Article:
In years to come, robots could assist human users in a variety of ways, both when they are inside their homes and in other settings. To be more intuitive, robots should be able to follow natural language commands and instructions, as this allows users to communicate with them just as they would with other humans.
With this in mind, researchers at MIT's Center for Brains, Minds & Machines have recently developed a sampling-based robotic planner that can be trained to understand sequences of natural language commands. The system they developed, presented in a paper pre-published on arXiv, combines a deep neural network with a sampling-based planner.
"It's quite important to ensure that future robots in our homes understand us, both for safety reasons and because language is the most convenient interface to ask for what you want," Andrei Barbu, one of the researchers who conducted the study, told TechXplore. "Our work combines three lines of research: robotic planning, deep networks, and our own work on how machines can understand language. The overall objective is to give a robot only a few examples of what a sentence means and have it follow new commands and new sentences that it never heard before."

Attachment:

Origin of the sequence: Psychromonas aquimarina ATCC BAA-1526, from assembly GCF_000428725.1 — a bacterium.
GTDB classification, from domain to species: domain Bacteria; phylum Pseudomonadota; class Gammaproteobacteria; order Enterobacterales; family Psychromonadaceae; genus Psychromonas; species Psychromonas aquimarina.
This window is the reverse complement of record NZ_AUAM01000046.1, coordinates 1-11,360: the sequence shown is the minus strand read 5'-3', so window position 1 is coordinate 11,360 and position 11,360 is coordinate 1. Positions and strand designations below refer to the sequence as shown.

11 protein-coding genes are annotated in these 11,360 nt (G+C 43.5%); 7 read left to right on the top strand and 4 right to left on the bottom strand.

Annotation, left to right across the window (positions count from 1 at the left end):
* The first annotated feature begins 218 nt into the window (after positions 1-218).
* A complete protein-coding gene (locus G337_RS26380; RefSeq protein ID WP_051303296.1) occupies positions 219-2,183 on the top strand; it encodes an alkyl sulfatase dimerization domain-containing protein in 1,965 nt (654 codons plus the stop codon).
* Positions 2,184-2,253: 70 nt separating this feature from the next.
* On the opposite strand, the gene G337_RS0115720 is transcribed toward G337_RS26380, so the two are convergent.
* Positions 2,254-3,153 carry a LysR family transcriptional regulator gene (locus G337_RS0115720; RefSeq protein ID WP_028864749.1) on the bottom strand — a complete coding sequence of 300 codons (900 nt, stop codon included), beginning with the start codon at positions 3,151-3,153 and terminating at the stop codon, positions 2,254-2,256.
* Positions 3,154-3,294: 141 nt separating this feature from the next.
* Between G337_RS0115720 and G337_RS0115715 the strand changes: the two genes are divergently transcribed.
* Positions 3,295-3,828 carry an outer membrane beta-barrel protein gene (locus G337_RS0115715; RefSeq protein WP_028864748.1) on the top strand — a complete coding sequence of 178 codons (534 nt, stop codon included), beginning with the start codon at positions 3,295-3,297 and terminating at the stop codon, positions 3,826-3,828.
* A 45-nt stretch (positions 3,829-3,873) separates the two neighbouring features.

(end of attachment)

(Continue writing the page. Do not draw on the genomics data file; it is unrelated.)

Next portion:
The far-reaching goal of the research carried out by Barbu and his colleagues is to better understand body language communication. In fact, while the functions and mechanisms behind spoken communication are now well understood, most communication that takes place among animals and humans is non-verbal.
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